The chance of survival for U.S. Rep. Gabrielle Giffords in Saturday’s
shooting increased significantly because of one factor: The single
bullet that struck her traveled in and out of her head.
“A bullet has a lot of energy,” said Dr. Marc Levison, medical director of trauma services for John C. Lincoln North Mountain Hospital.
“It goes through the skull and if it stays, it bounces around with 100
percent of the energy. If it leaves, at least 50 percent of that energy
So reports The Arizona Republic.
It’s been difficult to understand how Gabrielle Giffords survived a point-blank gunshot to the head. Here’s what’s known about her wound so far:
– She was shot once in the head with a semi-automatic handgun.
– Giffords was shot “one time, in the head, through and through,” as trauma doctor Peter Rhee said yesterday. “Through and through” is a standard forensics term meaning that a shot went entirely through the body.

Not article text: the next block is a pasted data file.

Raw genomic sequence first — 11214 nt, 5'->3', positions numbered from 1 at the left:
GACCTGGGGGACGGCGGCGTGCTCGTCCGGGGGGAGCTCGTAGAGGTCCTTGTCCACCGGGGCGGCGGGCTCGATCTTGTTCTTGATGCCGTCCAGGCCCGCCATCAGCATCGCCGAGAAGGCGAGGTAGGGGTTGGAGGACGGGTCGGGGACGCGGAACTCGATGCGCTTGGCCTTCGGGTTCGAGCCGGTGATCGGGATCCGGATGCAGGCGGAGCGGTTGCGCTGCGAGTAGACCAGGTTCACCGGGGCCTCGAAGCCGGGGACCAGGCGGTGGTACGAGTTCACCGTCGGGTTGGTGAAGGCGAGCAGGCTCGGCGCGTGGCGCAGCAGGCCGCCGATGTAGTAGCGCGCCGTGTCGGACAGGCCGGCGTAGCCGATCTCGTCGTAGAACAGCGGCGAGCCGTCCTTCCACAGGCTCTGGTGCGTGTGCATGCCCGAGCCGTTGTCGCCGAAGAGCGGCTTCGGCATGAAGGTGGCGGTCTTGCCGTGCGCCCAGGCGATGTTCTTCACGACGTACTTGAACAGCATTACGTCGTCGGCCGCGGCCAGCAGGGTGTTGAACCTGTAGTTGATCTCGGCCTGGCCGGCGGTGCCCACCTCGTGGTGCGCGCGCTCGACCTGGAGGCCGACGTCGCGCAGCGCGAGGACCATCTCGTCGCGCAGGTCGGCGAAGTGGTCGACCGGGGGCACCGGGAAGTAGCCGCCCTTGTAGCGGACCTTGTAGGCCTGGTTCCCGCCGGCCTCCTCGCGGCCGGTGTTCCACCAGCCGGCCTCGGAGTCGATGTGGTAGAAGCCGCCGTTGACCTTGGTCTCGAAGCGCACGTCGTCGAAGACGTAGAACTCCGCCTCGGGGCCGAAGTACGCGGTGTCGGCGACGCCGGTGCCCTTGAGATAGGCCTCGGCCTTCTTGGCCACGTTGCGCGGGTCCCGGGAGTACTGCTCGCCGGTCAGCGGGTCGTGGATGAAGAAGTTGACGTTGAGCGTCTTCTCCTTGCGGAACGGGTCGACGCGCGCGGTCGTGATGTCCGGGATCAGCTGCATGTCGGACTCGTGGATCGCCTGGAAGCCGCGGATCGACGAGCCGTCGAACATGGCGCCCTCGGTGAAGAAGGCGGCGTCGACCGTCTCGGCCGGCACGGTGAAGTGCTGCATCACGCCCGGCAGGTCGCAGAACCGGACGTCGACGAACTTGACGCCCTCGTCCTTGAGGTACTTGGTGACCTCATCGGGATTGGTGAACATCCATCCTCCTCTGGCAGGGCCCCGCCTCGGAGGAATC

– The bullet entered
above her forehead and exited from the rear of her head. [See correction below.] An aide applied pressure to the wounds almost immediately — first with his hands, and later with “clean smocks from the meat department” of Safeway.
Further detail from that original Arizona Republic story:
Mark Kimble, 57, who works in Giffords’ congressional office, said
the bullet entered the top of her head and traveled out the back… Kimble, who was at the hospital, said he was told that if you had to
be shot, “it’s the best place you can be shot…. It didn’t cross the
centerline of the brain, which is crucial.” He said the major concern
now is swelling of the brain.
Six other people were killed in the shooting. It’s remarkable that Rep. Giffords survived.
[ Update 5:00 pm EST 1/9/2011: ABC News says that the bullet entered the back of Gifford’s head, not her forehead as earlier reported. The bullet “traveled the length of the brain on the left side.” ABC also says she is currently in a medically-induced coma to “help her brain rest.” ]